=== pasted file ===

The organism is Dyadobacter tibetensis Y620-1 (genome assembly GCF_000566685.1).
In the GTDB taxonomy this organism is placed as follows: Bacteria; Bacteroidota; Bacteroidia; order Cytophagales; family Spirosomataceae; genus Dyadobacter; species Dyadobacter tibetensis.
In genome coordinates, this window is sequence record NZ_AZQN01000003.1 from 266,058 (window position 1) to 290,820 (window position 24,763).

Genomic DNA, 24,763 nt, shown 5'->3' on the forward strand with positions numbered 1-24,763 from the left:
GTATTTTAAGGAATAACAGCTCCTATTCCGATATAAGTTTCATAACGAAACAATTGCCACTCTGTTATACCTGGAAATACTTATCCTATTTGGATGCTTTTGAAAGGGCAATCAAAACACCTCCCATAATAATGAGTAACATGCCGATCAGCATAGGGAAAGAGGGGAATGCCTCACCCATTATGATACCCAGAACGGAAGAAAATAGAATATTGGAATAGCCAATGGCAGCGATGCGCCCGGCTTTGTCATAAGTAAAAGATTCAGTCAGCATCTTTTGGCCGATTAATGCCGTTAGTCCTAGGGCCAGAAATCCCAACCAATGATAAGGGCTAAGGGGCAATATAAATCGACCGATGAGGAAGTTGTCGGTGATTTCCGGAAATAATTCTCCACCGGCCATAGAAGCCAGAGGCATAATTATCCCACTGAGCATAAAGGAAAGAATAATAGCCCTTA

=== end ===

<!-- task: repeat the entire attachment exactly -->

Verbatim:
The organism is Dyadobacter tibetensis Y620-1 (genome assembly GCF_000566685.1).
In the GTDB taxonomy this organism is placed as follows: Bacteria; Bacteroidota; Bacteroidia; order Cytophagales; family Spirosomataceae; genus Dyadobacter; species Dyadobacter tibetensis.
In genome coordinates, this window is sequence record NZ_AZQN01000003.1 from 266,058 (window position 1) to 290,820 (window position 24,763).

Genomic DNA, 24,763 nt, shown 5'->3' on the forward strand with positions numbered 1-24,763 from the left:
GTATTTTAAGGAATAACAGCTCCTATTCCGATATAAGTTTCATAACGAAACAATTGCCACTCTGTTATACCTGGAAATACTTATCCTATTTGGATGCTTTTGAAAGGGCAATCAAAACACCTCCCATAATAATGAGTAACATGCCGATCAGCATAGGGAAAGAGGGGAATGCCTCACCCATTATGATACCCAGAACGGAAGAAAATAGAATATTGGAATAGCCAATGGCAGCGATGCGCCCGGCTTTGTCATAAGTAAAAGATTCAGTCAGCATCTTTTGGCCGATTAATGCCGTTAGTCCTAGGGCCAGAAATCCCAACCAATGATAAGGGCTAAGGGGCAATATAAATCGACCGATGAGGAAGTTGTCGGTGATTTCCGGAAATAATTCTCCACCGGCCATAGAAGCCAGAGGCATAATTATCCCACTGAGCATAAAGGAAAGAATAATAGCCCTTA